Fortunately I don't have to work this week, since my office is the hottest room in the apartment. Just being in it right now to write this post is a feat of extreme heroism.
I'd actually already planned to use this week to do some serious reading. There's just so much I haven't read, and so much of it sounds so good. I'd assumed I'd read all the classics since my parents were such lit snobs and I plowed through their walls of bookshelves several times as a young'n. But it turns out that there's a lot of brilliant stuff out there that doesn't fall into the categories of "Renaissance humanism," "Feminist self-empowerment treatise," and "German existentialism," if you can believe it. And a lot of it is a hell of a lot more fun to read.
So yesterday I read American Gods by Neil Gaiman. I'd never read anything of his before (duck and cover to avoid the withering stares of the fan base), but damn. I think I'm in love with the Americana branch of magical realism. I'm going to just go ahead and call that my favorite pleasure-reading genre until further notice.
AG in large part takes place in Wisconsin, with local landmarks, expressions like "yoopie" (person from the upper peninsula (UP) of Michigan that sits on top of northern Wisconsin) and bathroom doors labeled "pointers" and "setters" all giving it that delicious midwestern feel. It's also, of course, bizarre and supremely clever and just dirty enough, but I'm sure there are others out there who can much more eloquently detail its value as an important piece of modern literature.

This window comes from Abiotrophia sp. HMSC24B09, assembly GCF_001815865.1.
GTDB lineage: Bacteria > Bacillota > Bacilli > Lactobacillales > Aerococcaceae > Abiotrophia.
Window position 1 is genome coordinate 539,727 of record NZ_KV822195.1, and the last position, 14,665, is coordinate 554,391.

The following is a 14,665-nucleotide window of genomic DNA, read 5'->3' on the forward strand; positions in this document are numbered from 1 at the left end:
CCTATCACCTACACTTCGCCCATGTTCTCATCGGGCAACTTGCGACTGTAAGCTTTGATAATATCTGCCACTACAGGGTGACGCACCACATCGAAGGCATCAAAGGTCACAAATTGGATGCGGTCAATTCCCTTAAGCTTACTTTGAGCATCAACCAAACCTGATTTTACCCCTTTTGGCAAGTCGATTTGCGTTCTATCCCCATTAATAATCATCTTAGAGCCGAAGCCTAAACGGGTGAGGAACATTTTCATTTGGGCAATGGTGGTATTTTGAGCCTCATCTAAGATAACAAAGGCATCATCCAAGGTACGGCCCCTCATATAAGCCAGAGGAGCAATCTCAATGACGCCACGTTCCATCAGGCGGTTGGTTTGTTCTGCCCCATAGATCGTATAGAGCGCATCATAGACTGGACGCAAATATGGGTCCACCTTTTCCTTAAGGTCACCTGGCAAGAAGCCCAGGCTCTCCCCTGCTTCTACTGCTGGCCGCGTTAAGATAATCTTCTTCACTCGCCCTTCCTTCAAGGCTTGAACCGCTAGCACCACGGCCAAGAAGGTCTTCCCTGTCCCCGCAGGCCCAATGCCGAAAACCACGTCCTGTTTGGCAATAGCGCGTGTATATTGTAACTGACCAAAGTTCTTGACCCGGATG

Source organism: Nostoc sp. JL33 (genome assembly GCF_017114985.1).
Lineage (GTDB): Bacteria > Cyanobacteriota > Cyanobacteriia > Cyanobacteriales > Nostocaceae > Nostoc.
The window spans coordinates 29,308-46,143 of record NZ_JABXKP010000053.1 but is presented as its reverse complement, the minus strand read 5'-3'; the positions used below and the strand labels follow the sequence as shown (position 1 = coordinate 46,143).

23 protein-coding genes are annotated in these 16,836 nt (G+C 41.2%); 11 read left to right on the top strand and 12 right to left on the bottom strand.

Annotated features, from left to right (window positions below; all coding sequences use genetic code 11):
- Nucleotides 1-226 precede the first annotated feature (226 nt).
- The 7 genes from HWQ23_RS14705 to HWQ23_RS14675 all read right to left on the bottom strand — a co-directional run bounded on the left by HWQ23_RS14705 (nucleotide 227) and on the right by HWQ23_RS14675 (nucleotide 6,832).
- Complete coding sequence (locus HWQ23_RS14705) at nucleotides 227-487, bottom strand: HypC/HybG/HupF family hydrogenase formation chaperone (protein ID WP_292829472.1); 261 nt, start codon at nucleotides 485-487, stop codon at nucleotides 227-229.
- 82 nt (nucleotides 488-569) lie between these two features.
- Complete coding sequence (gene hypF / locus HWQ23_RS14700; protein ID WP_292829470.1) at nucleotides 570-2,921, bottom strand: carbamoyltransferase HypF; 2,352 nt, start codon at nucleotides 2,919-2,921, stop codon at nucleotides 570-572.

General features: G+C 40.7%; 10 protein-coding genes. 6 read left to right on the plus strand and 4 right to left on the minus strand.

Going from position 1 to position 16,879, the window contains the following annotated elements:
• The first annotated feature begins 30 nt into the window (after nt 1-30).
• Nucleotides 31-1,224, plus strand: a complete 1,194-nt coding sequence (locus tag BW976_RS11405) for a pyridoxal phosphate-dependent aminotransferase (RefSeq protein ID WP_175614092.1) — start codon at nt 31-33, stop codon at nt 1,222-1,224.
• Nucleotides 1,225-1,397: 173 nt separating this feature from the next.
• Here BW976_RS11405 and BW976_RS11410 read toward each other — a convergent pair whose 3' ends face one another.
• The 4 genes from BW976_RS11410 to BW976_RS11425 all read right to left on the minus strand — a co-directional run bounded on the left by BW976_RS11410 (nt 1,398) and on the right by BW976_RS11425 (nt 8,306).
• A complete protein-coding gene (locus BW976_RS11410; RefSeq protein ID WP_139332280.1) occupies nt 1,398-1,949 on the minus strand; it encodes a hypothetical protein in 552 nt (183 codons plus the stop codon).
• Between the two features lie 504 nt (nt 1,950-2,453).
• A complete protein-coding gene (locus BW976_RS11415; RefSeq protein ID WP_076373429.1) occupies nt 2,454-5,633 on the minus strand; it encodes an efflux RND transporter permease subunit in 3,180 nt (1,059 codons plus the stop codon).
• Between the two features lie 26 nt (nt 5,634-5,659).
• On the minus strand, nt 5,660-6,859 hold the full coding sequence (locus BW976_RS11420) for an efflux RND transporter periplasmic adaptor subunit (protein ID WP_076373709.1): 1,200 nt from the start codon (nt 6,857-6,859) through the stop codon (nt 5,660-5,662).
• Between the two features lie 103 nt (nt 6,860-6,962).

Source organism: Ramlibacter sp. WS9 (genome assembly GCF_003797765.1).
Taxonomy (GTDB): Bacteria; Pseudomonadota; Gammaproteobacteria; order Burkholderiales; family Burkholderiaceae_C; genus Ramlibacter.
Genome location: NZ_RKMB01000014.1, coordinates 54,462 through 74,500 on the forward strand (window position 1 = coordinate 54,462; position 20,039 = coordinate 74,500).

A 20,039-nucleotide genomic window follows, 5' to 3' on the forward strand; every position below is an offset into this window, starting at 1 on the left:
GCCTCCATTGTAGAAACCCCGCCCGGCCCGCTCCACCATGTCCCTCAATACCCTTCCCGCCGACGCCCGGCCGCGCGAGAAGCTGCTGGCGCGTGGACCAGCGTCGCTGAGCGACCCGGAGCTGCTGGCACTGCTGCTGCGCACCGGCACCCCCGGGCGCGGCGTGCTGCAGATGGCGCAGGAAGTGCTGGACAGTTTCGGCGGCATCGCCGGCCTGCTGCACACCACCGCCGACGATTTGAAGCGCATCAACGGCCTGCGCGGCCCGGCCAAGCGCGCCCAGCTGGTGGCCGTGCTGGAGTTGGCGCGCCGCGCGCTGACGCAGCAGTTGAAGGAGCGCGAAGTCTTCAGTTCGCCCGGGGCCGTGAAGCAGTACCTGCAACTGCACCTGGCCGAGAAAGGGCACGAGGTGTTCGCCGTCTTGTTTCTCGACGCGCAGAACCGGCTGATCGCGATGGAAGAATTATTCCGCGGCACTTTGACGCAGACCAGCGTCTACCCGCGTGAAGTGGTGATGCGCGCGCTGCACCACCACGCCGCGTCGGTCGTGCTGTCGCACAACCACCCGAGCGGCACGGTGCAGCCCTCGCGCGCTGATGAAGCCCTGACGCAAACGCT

It also (and I've definitely broken a sweat so this is my last point) breaks a lot of The Rules. It uses the "like we're living in a novel" bit not once but several times. It veers into long descriptive passages about towns and roads and landmarks to set the scene. It doesn't delve very deeply into the personalities of any of its elaborate cast of characters. Okay, most of them are gods, but there are a couple humans in there, and hardly any of them have more than one or two distinguishing traits. And its central conflict is a battle between Good and Evil. Cliche? I think so.
And do any of these things detract from the book? Not a whit. This is what I'm always talking about - the rules are there to inform you of things that a lot of writers do badly. But they can be done well, and if they are, your book can be a cult hit and bestseller even if it includes a full chapter describing the House on the Rock. Thank you, Neil Gaiman, for raising the bar.